BATESVILLE, AR (KAIT) – Batesville city officials say theycan better track what businesses and nonprofit organizations are in town oncethe city council approves a new ordinance.
The ordinance, which will be discussed at the councilmeeting Tuesday, would require business owners to purchase a business licenseeach year and sign up for a public business registry.
City officials have worked on this proposal for years now.They say it has many benefits, including for the town's fire department.
The business community has grown so much in Batesville that FireChief Brent Gleghorn says his department has had a tough time keeping track ofeveryone.
"A business will pop into town. Things will go real good forthem, and they'll move to a bigger facility. They've already moved before weeven know they're here," Gleghorn said. "A business comes into town. Things don'tgo well for them or something changes – they pack up and leave. They're hereand gone, and we don't even know it."
That's why he supports the proposed ordinance making its waythrough City Hall.
The proposal would make all businesses and nonprofits withlocations in Batesville sign up for a business registry and purchase a businesslicense annually. Churches and religious institutions are exempt unless theyoperate something like a daycare center, according to the proposal.
If the proposal is approved, businesses would have todisclose information, like their location and how many employees they have. Thatway, city officials say they could collect accurate business and employee datathat "will help the City better track business growth, employment anddevelopment," according to the ordinance.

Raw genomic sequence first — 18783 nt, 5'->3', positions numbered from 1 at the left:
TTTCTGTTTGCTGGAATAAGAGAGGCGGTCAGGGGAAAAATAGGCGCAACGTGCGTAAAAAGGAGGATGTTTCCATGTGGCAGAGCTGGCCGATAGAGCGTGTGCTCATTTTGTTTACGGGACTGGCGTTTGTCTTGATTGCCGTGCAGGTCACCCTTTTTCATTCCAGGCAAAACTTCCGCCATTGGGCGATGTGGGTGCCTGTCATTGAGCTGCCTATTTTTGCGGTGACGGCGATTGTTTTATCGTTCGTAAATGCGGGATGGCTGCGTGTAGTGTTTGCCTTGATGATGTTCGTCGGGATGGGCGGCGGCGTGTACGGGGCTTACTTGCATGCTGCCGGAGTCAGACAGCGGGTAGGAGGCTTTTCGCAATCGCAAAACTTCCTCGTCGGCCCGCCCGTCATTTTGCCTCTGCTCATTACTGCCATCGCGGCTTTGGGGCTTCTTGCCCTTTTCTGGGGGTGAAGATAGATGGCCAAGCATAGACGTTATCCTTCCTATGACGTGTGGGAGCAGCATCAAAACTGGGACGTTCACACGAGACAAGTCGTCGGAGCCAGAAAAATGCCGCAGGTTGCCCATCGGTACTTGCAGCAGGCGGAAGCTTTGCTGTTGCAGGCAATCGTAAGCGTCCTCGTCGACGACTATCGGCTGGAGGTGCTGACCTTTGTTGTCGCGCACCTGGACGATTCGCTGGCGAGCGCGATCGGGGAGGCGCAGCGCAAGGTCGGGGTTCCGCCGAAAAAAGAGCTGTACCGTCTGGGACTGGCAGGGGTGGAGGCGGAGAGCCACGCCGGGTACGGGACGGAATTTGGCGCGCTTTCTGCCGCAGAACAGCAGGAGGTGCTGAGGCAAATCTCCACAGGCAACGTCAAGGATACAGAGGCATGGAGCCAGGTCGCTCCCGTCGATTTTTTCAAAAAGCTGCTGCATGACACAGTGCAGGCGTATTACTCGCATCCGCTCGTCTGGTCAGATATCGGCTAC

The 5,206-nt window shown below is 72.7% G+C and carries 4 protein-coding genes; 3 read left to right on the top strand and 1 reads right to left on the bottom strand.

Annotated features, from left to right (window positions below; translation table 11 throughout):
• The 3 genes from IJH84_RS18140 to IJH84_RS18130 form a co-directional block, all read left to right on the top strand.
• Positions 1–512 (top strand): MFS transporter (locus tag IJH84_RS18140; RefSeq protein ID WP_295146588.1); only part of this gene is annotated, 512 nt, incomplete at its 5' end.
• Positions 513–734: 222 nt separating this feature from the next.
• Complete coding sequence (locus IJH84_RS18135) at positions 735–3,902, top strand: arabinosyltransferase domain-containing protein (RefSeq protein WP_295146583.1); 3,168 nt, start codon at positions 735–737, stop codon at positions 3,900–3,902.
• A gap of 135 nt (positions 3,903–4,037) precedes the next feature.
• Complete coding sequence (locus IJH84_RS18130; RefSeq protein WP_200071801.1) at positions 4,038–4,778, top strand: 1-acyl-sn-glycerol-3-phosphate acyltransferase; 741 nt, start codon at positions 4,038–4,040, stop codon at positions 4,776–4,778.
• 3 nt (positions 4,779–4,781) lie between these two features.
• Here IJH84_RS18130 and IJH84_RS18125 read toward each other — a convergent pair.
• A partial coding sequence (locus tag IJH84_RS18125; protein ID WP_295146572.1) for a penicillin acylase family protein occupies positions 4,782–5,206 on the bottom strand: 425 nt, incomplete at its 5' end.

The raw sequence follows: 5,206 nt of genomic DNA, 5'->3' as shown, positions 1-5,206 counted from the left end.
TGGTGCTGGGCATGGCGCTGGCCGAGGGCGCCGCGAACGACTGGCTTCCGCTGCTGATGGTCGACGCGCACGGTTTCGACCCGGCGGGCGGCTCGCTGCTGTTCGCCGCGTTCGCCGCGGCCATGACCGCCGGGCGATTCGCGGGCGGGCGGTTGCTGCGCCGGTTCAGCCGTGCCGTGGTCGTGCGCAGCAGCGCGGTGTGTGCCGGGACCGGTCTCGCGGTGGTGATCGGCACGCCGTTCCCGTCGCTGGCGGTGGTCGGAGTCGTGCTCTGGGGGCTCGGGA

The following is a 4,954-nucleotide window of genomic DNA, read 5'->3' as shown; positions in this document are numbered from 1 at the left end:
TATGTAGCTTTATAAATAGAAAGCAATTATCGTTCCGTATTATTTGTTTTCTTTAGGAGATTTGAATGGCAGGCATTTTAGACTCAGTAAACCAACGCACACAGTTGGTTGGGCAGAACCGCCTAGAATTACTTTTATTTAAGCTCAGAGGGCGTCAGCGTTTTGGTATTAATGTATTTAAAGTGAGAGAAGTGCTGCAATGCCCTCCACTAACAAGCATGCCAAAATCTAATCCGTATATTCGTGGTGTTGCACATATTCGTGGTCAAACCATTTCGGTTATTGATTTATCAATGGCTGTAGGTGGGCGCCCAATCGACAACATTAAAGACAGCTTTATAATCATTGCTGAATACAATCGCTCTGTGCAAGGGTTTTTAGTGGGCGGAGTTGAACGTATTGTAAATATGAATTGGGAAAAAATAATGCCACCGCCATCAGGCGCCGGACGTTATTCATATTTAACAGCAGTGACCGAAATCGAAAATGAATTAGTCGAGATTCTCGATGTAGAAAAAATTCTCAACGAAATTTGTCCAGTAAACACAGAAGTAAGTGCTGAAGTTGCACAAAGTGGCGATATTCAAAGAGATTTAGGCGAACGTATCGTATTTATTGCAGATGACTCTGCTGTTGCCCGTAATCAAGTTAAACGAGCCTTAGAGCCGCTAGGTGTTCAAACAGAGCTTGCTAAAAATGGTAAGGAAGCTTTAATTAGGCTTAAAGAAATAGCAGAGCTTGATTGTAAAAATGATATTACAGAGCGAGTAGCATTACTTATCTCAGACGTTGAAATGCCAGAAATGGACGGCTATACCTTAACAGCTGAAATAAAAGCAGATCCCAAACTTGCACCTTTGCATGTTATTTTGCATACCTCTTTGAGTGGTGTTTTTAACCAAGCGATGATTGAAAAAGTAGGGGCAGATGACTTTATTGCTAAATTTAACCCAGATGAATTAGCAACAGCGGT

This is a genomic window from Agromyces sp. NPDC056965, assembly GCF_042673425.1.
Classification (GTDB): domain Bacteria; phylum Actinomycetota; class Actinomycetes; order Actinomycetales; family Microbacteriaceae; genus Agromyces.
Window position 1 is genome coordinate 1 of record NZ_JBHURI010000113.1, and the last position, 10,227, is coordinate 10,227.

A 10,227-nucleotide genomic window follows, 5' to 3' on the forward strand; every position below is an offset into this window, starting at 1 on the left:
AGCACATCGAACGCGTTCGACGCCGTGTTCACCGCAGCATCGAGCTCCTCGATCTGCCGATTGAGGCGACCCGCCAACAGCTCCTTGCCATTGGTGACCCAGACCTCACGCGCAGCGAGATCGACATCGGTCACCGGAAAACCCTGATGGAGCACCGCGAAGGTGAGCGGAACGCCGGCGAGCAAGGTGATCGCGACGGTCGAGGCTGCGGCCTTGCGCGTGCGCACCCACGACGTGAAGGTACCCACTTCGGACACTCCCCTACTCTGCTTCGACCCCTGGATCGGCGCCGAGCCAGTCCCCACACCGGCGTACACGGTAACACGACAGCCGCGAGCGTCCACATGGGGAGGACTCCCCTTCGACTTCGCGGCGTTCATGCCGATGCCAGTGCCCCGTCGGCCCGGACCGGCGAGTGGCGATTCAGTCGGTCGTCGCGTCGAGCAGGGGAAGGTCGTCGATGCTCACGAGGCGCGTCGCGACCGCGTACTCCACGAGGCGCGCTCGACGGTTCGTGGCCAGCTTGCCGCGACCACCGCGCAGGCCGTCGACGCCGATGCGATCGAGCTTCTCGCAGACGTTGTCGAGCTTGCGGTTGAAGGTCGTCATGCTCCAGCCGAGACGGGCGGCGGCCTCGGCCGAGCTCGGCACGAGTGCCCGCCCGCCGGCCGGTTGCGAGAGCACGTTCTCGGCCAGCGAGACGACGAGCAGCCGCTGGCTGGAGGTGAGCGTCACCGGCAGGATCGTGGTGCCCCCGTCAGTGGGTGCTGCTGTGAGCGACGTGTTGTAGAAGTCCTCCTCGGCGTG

Business licensing fees range from $22 to $52 based ondifferent filing periods. The proposed ordinance states that businesses couldface fines up to $250 per day if they're caught operating without a license.
Business owners would also have to list if they have a firesuppression system and whether or not they keep explosive or flammablematerials on their premises – an important piece of information forfirefighters going into an unknown building to battle a blaze.
"They'll just list that they keep certain things, and we canhelp them secure those things to where they're safe to everybody – them, theircustomers and us as their protection," Chief Gleghorn said.
The Batesville City Council will review the proposal for thefirst time Tuesday. Council members hope to collect public opinion at that timeand possibly change the ordinance before giving it their final approval.
Mayor Rick Elumbaugh, the city's code enforcement officerand the city attorney were all unavailable Monday to comment on the proposal.